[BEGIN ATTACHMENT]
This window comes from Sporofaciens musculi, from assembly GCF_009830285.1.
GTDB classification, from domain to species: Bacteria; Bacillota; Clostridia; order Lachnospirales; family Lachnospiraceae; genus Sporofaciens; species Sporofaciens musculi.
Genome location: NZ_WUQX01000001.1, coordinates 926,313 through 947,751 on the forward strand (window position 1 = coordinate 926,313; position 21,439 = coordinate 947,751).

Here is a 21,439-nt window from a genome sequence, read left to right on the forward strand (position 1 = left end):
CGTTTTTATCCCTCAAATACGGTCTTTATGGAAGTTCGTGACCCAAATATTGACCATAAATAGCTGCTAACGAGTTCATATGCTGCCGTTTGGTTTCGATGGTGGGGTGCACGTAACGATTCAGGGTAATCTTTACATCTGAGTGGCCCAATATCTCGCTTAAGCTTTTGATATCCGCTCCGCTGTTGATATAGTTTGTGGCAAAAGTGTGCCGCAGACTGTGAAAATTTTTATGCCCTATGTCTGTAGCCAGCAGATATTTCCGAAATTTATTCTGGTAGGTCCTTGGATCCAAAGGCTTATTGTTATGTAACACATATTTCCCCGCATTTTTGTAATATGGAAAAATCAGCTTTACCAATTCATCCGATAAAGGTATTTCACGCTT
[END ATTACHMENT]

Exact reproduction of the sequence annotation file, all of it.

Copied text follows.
This window comes from Sporofaciens musculi, from assembly GCF_009830285.1.
GTDB classification, from domain to species: Bacteria; Bacillota; Clostridia; order Lachnospirales; family Lachnospiraceae; genus Sporofaciens; species Sporofaciens musculi.
Genome location: NZ_WUQX01000001.1, coordinates 926,313 through 947,751 on the forward strand (window position 1 = coordinate 926,313; position 21,439 = coordinate 947,751).

Here is a 21,439-nt window from a genome sequence, read left to right on the forward strand (position 1 = left end):
CGTTTTTATCCCTCAAATACGGTCTTTATGGAAGTTCGTGACCCAAATATTGACCATAAATAGCTGCTAACGAGTTCATATGCTGCCGTTTGGTTTCGATGGTGGGGTGCACGTAACGATTCAGGGTAATCTTTACATCTGAGTGGCCCAATATCTCGCTTAAGCTTTTGATATCCGCTCCGCTGTTGATATAGTTTGTGGCAAAAGTGTGCCGCAGACTGTGAAAATTTTTATGCCCTATGTCTGTAGCCAGCAGATATTTCCGAAATTTATTCTGGTAGGTCCTTGGATCCAAAGGCTTATTGTTATGTAACACATATTTCCCCGCATTTTTGTAATATGGAAAAATCAGCTTTACCAATTCATCCGATAAAGGTATTTCACGCTT